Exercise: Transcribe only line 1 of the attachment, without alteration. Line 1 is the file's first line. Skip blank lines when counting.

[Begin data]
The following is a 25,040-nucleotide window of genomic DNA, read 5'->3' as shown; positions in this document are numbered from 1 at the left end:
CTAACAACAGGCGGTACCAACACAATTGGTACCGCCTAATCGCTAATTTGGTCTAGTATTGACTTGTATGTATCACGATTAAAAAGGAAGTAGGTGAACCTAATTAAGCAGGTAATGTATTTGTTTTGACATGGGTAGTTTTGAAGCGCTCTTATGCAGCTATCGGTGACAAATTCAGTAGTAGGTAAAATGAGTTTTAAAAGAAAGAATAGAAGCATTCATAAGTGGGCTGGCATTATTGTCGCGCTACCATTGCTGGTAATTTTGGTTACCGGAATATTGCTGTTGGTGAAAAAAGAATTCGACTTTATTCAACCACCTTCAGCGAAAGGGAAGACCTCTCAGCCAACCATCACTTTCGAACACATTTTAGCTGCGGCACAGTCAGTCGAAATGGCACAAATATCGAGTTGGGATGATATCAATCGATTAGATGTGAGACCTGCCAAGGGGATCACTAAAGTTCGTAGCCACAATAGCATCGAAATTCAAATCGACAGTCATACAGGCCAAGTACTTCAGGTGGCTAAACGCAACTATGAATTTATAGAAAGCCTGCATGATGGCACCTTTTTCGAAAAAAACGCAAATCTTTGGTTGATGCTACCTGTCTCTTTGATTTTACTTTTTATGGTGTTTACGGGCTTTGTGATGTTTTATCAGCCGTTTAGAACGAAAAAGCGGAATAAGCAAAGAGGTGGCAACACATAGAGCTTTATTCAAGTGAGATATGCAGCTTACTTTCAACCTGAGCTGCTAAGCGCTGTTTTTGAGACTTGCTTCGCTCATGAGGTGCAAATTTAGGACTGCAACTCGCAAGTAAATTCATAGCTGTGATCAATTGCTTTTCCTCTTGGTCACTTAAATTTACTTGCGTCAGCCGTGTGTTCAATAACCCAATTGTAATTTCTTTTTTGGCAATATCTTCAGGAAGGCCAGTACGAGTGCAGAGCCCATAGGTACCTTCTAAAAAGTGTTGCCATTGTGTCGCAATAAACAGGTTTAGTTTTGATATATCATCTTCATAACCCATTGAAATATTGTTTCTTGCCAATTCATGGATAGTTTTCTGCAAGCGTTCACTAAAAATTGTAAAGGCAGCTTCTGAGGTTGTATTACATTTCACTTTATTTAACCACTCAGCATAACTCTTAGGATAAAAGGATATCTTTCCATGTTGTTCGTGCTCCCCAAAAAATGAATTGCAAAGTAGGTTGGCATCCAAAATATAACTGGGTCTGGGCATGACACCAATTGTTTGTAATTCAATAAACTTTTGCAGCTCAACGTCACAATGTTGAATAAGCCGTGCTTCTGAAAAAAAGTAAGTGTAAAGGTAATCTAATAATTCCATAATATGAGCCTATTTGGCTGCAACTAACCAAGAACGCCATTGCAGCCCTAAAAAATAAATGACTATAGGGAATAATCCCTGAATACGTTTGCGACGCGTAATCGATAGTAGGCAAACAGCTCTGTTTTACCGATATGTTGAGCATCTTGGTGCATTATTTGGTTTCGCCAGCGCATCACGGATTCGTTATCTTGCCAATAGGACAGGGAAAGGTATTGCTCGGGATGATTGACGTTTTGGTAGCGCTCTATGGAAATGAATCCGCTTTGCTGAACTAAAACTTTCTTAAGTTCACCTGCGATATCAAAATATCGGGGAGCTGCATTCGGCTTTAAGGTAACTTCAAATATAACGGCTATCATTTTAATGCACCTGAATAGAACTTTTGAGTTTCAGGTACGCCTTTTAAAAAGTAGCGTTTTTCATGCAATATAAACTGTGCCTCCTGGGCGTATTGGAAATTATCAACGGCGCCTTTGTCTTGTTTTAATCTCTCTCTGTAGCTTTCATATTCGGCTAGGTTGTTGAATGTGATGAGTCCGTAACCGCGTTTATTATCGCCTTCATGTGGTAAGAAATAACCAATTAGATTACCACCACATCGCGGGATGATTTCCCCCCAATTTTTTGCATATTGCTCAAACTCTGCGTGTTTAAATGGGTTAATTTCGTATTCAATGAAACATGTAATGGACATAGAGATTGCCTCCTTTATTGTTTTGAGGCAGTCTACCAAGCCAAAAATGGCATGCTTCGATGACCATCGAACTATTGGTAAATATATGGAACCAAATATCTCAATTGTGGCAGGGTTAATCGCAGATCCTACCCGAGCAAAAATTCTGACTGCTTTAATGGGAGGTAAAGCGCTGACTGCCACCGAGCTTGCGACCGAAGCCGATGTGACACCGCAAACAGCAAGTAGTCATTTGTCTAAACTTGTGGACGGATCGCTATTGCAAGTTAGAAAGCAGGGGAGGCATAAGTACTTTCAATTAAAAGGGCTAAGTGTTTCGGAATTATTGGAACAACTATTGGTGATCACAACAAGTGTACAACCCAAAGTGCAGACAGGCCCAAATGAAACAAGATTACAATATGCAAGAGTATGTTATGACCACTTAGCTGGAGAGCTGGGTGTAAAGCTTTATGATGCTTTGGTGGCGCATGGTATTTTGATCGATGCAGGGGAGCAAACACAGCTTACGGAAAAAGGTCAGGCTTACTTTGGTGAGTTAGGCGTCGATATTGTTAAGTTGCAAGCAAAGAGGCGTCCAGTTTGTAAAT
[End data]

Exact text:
The following is a 25,040-nucleotide window of genomic DNA, read 5'->3' as shown; positions in this document are numbered from 1 at the left end: